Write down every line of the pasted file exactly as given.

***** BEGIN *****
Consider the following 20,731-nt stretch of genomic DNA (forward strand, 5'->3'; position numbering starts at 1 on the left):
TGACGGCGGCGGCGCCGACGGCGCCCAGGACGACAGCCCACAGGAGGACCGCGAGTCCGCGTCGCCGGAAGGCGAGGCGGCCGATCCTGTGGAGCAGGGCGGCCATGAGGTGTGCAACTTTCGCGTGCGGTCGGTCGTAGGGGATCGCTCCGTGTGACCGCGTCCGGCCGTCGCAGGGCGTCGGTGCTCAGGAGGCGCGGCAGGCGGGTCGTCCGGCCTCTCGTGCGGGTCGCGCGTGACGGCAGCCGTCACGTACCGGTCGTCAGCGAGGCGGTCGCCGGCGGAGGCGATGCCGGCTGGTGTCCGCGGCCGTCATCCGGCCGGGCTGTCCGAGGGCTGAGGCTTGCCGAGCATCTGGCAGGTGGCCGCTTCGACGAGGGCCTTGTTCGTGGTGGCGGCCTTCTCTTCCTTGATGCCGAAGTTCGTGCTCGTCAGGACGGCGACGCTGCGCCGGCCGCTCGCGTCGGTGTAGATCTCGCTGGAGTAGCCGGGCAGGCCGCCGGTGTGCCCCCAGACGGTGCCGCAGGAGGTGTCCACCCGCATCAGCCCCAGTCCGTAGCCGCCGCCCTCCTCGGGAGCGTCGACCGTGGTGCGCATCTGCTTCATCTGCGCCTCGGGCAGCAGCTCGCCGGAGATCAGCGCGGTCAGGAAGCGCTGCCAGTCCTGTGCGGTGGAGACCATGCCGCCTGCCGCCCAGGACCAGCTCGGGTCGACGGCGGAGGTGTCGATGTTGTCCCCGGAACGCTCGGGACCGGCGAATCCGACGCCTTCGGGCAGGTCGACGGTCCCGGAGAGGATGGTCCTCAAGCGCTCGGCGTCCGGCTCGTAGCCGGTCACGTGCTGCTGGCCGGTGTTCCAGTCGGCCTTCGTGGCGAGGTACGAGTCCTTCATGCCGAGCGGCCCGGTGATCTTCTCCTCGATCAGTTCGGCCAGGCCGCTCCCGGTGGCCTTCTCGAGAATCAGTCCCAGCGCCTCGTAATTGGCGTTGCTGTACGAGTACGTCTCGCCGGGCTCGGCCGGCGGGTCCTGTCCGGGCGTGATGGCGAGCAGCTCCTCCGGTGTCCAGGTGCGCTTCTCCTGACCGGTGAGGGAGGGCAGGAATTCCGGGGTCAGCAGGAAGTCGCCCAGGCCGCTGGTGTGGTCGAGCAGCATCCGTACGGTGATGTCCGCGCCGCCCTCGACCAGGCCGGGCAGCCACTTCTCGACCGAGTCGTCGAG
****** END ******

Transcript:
Consider the following 20,731-nt stretch of genomic DNA (forward strand, 5'->3'; position numbering starts at 1 on the left):
TGACGGCGGCGGCGCCGACGGCGCCCAGGACGACAGCCCACAGGAGGACCGCGAGTCCGCGTCGCCGGAAGGCGAGGCGGCCGATCCTGTGGAGCAGGGCGGCCATGAGGTGTGCAACTTTCGCGTGCGGTCGGTCGTAGGGGATCGCTCCGTGTGACCGCGTCCGGCCGTCGCAGGGCGTCGGTGCTCAGGAGGCGCGGCAGGCGGGTCGTCCGGCCTCTCGTGCGGGTCGCGCGTGACGGCAGCCGTCACGTACCGGTCGTCAGCGAGGCGGTCGCCGGCGGAGGCGATGCCGGCTGGTGTCCGCGGCCGTCATCCGGCCGGGCTGTCCGAGGGCTGAGGCTTGCCGAGCATCTGGCAGGTGGCCGCTTCGACGAGGGCCTTGTTCGTGGTGGCGGCCTTCTCTTCCTTGATGCCGAAGTTCGTGCTCGTCAGGACGGCGACGCTGCGCCGGCCGCTCGCGTCGGTGTAGATCTCGCTGGAGTAGCCGGGCAGGCCGCCGGTGTGCCCCCAGACGGTGCCGCAGGAGGTGTCCACCCGCATCAGCCCCAGTCCGTAGCCGCCGCCCTCCTCGGGAGCGTCGACCGTGGTGCGCATCTGCTTCATCTGCGCCTCGGGCAGCAGCTCGCCGGAGATCAGCGCGGTCAGGAAGCGCTGCCAGTCCTGTGCGGTGGAGACCATGCCGCCTGCCGCCCAGGACCAGCTCGGGTCGACGGCGGAGGTGTCGATGTTGTCCCCGGAACGCTCGGGACCGGCGAATCCGACGCCTTCGGGCAGGTCGACGGTCCCGGAGAGGATGGTCCTCAAGCGCTCGGCGTCCGGCTCGTAGCCGGTCACGTGCTGCTGGCCGGTGTTCCAGTCGGCCTTCGTGGCGAGGTACGAGTCCTTCATGCCGAGCGGCCCGGTGATCTTCTCCTCGATCAGTTCGGCCAGGCCGCTCCCGGTGGCCTTCTCGAGAATCAGTCCCAGCGCCTCGTAATTGGCGTTGCTGTACGAGTACGTCTCGCCGGGCTCGGCCGGCGGGTCCTGTCCGGGCGTGATGGCGAGCAGCTCCTCCGGTGTCCAGGTGCGCTTCTCCTGACCGGTGAGGGAGGGCAGGAATTCCGGGGTCAGCAGGAAGTCGCCCAGGCCGCTGGTGTGGTCGAGCAGCATCCGTACGGTGATGTCCGCGCCGCCCTCGACCAGGCCGGGCAGCCACTTCTCGACCGAGTCGTCGAG